Evacuation experiments in offices and public buildings

Simo Hostikka, Tuomas Paloposki, Tuomo Rinne, Juha-Matti Saari, Timo Korhonen, Simo Heliövaara

    Research output: Book/ReportReport


    In fire safety engineering, the performance based design concept relies strongly on the use of computer simulations of fire and evacuation processes. The validation of the simulation tools requires experimental information on the human behaviour during the evacuation situations. In this work, two different types of evacuation situations were studied. The first type was evacuation drills which are normally carried out as part of the safety training of the staff in public buildings and workplaces. The advantage of evacuation drills is that the building (and, if necessary, also the occupants) can be equipped with monitoring devices in order to observe the events during the evacuation. The drawback of the evacuation drills is that the building occupants are normally informed beforehand which may affect the decision making processes. The second type was actual evacuations which occur every now and then. The advantage of actual evacuations is that the decision making processes are likely to be similar to what they would be in case of a real fire. The main techniques used for the observation of evacuation drills were video cameras and Radio Frequency Identification (RFID). Both techniques were used in the evacuation drills in a public library and two office buildings. A large amount of information was obtained and the problems in the application of the observation techniques were identified. In particular, the results show that when the RFID technique is used, the placement of the antennas and tags is very important. With careful placement of the antennas and tags, the reliability of the RFID technique as applied in the current work may be sufficient for scientific purposes. The reliability is poor if the tags are placed under the clothing of other absorbing material. In the observation of an actual evacuation of a large shopping centre, the recordings of the surveillance cameras were used to measure the flow rates of people. The results are very promising and indicate that the collection of surveillance camera recordings from large evacuations should be started.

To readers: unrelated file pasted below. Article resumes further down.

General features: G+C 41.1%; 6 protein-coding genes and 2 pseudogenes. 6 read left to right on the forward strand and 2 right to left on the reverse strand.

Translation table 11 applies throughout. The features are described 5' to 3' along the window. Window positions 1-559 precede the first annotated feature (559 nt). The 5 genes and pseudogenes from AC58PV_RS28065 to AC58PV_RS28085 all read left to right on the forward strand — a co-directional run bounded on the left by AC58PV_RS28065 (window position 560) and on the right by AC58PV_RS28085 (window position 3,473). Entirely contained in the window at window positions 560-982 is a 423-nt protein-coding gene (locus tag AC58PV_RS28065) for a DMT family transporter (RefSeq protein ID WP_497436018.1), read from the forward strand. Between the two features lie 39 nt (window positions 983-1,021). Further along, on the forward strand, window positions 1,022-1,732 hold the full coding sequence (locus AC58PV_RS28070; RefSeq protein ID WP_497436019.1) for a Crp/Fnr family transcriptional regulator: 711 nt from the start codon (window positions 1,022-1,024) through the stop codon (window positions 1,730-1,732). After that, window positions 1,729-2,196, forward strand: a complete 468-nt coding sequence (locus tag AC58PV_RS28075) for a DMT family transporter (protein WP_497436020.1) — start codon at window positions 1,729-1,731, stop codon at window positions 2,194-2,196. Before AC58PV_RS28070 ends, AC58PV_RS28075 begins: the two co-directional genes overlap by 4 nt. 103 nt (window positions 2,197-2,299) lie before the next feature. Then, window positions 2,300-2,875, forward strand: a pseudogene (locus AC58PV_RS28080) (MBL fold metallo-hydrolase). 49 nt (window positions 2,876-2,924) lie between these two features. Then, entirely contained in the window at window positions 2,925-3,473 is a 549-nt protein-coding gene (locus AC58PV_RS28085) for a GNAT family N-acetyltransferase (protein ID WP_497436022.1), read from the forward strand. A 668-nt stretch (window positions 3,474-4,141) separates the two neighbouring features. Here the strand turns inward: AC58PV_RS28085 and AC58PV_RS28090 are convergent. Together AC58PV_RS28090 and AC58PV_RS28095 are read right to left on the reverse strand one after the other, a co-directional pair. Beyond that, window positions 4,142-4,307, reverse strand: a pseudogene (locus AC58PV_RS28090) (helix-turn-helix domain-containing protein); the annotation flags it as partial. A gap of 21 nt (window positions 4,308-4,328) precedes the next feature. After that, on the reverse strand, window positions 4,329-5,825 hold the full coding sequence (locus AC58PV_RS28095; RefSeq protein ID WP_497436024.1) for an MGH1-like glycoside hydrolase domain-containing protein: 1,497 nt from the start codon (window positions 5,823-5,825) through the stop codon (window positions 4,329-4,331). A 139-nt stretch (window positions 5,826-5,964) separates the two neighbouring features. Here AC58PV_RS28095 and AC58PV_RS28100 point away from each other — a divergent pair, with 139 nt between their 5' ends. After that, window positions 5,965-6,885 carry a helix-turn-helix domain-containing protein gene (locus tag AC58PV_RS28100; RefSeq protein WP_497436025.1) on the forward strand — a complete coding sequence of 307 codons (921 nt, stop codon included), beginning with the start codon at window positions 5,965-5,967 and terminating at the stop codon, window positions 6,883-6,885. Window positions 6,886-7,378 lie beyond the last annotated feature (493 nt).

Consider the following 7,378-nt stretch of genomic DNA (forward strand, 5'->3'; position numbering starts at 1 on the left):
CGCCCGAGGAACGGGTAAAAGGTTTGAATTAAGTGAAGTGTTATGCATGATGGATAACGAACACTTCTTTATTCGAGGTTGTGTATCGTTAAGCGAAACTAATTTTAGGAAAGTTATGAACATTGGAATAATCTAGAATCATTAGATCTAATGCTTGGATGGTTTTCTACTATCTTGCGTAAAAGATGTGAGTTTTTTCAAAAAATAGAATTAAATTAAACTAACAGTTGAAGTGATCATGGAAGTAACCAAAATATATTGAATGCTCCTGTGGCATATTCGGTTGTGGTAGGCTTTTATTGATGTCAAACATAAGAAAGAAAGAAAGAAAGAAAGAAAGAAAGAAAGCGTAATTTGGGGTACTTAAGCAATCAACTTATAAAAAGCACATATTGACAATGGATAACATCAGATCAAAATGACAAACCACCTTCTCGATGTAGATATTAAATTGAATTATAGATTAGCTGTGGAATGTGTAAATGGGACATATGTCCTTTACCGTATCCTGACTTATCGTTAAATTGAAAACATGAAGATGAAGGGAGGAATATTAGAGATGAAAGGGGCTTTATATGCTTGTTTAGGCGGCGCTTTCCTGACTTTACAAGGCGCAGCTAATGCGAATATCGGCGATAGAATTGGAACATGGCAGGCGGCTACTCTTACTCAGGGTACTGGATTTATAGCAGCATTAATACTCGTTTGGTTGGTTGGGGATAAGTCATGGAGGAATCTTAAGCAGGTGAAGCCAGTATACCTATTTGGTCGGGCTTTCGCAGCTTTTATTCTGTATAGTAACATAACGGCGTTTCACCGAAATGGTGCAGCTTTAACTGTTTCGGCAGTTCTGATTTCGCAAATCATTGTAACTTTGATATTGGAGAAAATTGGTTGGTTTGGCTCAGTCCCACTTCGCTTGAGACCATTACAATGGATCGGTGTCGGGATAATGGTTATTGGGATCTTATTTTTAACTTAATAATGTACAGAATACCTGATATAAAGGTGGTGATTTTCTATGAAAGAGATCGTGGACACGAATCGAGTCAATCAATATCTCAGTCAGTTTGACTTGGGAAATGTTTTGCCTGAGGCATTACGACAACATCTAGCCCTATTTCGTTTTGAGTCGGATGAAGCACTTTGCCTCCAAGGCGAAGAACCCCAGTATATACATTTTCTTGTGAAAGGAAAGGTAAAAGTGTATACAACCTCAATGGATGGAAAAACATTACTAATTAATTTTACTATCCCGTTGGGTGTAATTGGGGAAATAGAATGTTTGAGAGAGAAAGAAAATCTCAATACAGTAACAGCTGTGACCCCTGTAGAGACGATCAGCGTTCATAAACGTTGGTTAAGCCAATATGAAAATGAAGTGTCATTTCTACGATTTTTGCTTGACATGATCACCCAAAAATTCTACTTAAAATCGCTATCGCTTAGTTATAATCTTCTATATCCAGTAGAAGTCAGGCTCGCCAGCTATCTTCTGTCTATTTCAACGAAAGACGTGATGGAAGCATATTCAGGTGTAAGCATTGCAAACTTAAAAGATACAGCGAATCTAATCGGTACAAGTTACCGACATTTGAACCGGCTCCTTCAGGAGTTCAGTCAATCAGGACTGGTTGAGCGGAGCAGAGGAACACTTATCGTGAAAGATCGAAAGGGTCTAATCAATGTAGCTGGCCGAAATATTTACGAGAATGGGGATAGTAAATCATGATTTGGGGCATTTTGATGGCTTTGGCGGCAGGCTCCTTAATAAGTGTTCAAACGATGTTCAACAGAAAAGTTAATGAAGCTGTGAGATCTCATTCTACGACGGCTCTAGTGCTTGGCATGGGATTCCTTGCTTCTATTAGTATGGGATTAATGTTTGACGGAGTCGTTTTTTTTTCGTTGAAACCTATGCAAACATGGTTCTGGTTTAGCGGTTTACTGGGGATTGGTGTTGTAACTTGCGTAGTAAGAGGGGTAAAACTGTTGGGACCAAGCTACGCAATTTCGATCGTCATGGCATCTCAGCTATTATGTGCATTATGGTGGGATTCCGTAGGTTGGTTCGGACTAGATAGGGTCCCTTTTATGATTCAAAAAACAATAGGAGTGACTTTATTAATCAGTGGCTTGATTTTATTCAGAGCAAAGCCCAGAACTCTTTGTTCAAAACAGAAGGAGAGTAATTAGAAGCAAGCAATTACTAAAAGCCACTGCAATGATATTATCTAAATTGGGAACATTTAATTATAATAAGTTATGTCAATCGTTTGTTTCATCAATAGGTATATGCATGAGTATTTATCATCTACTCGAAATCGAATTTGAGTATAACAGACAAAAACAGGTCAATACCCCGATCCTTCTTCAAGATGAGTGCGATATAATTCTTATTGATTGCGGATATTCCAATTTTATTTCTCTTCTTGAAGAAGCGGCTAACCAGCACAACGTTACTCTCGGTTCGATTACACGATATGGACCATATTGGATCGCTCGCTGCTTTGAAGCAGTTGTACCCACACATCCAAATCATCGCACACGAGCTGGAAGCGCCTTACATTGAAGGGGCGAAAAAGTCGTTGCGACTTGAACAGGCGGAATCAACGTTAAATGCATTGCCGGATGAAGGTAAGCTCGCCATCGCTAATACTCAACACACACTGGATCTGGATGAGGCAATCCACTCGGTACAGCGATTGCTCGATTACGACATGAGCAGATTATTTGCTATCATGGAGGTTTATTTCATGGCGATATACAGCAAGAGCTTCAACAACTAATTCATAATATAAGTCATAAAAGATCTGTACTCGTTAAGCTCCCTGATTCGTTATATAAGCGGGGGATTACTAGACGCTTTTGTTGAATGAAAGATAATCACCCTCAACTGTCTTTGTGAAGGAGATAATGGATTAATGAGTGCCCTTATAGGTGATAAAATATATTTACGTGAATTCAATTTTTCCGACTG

Original languageEnglish
    Place of PublicationEspoo
    PublisherVTT Technical Research Centre of Finland
    Number of pages53
    ISBN (Electronic)978-951-38-6636-5
    Publication statusPublished - 2007
    MoE publication typeNot Eligible

    Publication series

    SeriesVTT Working Papers


    • offices
    • public buildings
    • public libraries
    • fire safety
    • personnel
    • evacuation
    • Radio Frequency Identification
    • RFID
    • surveillance cameras
    • escape monitoring


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